Are freelancers happier than salaried employees?

Anyone who’s ever been a full-time employee knows there are plenty of things to be stressed about: job security, concerns about a raise, and that co-worker who insists on eating tuna salad at an alarming rate, just to name a few.

Now, while being a freelancer is no walk in the park (you’ve got to constantly hustle to find new clients, sometimes they don’t pay on time, and a negative review can rock your world), recent research shows that ultimately, most people are happier being self-employed than working for someone else.

But is it true? With all the risks you take to launch your own freelance business, can it really truly make you a happier person?

Better work/life balance makes for an easier life

If you’ve ever had a boss who demanded you turn in a project first thing Monday (which means you had to slog away over the weekend while everyone else was at the beach), you can understand why better work/life balance is the driver to go freelance for 60% of the people who do.

Being able to set your own schedule, being available for your kids after school, and working when you’re most productive has huge appeal. And if you’re able to work from anywhere, the way many freelancers can, that puts more power into your hands.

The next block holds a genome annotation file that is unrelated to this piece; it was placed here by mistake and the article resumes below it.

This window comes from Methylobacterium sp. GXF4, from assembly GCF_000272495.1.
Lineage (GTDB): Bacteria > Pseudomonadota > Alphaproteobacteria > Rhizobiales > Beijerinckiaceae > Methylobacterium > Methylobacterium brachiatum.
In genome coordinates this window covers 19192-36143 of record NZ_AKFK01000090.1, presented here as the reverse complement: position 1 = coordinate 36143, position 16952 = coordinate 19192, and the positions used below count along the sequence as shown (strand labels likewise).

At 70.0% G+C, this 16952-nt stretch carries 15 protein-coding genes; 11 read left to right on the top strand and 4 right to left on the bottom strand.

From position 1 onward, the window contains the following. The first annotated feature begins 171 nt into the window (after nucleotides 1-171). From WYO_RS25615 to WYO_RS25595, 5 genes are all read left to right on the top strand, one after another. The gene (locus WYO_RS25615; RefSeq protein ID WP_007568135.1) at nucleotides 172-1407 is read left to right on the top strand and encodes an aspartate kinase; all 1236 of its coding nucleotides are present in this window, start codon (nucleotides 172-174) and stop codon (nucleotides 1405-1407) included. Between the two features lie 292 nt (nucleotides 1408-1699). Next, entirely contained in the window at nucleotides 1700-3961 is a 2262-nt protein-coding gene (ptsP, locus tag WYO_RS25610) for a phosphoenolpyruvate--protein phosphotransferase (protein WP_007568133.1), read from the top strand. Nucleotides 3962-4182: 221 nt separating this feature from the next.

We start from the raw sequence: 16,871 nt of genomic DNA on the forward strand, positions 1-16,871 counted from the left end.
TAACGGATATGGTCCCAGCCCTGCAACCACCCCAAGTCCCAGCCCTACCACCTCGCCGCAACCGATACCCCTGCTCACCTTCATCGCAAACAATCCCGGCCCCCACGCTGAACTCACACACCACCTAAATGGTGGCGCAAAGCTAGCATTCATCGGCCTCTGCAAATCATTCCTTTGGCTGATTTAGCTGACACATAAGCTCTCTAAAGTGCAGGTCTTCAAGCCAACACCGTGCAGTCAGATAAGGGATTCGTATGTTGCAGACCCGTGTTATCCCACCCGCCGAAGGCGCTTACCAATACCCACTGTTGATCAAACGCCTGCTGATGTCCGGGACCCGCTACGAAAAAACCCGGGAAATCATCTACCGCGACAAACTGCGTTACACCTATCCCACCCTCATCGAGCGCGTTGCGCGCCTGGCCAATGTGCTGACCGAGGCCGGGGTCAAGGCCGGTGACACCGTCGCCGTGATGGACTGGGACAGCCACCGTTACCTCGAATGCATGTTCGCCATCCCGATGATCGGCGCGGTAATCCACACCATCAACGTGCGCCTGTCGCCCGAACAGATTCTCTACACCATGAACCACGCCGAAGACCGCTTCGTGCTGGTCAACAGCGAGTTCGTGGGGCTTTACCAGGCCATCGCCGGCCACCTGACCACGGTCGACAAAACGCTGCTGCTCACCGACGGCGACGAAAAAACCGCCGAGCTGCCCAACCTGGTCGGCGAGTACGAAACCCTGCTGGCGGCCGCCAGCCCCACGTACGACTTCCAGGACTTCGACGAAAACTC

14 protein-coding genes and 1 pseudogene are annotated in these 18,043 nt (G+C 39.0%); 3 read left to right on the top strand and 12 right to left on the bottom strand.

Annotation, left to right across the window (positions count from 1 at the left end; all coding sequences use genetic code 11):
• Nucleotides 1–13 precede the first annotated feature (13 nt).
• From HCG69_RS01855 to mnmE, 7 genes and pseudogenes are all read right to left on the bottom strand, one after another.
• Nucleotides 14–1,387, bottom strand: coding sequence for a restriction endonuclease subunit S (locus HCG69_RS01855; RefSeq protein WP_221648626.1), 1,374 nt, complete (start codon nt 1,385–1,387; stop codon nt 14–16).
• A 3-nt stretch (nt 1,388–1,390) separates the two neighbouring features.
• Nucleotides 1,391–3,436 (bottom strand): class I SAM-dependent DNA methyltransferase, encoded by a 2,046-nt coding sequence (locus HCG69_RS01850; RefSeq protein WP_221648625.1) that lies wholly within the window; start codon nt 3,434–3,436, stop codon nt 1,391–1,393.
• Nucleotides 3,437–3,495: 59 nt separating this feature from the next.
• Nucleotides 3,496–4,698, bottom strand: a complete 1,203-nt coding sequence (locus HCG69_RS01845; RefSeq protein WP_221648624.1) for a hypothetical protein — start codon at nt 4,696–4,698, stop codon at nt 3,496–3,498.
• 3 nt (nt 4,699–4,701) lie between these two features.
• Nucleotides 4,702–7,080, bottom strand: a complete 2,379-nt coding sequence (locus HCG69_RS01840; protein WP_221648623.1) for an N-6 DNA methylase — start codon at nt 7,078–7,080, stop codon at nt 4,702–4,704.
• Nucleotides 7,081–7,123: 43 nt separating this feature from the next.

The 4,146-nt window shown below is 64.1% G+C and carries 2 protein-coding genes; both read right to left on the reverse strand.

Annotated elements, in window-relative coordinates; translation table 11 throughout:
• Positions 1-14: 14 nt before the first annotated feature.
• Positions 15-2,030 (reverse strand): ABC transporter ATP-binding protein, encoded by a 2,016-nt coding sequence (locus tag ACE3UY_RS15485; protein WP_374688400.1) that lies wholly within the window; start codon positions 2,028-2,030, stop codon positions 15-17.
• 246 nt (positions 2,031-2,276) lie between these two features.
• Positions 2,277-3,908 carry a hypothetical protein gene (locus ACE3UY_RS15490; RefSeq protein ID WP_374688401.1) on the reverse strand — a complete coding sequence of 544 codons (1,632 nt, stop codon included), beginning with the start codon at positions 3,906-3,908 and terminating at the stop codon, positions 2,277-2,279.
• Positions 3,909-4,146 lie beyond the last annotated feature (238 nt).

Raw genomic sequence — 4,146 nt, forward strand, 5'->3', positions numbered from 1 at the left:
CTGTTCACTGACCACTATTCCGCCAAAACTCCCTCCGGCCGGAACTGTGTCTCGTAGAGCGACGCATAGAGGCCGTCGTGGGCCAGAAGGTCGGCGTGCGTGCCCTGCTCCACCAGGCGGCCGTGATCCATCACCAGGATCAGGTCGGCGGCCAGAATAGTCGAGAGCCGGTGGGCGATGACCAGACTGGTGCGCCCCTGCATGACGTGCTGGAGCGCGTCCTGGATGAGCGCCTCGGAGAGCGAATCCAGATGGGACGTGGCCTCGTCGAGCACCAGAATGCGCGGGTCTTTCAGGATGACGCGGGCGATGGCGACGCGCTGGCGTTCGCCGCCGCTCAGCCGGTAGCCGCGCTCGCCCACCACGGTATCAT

Choosing what you work on brings meaning to your job

Employees usually don’t have a choice about what projects they work on or which clients they work with. But as a freelancer, you have the ability to say no to projects that don’t pay well or involve an overbearing client. Likewise, you can choose what you do want to work on. Even if you don’t end up being a billionaire as a freelancer, this is a perk that makes it well worth the effort to be one.

There’s always the opportunity to make more money

Employees are usually capped at a certain salary. The only way to make more is to earn a promotion or move into another position that pays more. Still, the bump up may not be significant.

Freelancers, on the other hand, have unlimited revenue potential, if they’re willing to put in the effort to earn it. Now, don’t read that and think that you can quit your job tomorrow and start earning the big bucks. It does take time, and you have to pay your dues. But as you become known in your industry, you can start charging more, and you’ll attract even more clients.

Who better to work for than yourself?

Another driver for quitting your job to become self-employed is simply to not have to report to someone else. We’ve all had volatile bosses that we cowered in fear from, who gave us nightmares. But running your own business, you get to call the shots. Whereas once you thought “I could do better than that” in regards to your former boss’ bad decisions, now you can shape the direction of your business.

There’s plenty of evidence to support the idea that freelancers are happier than employees. It’s all about your motivation for becoming an entrepreneur and how you handle the process.

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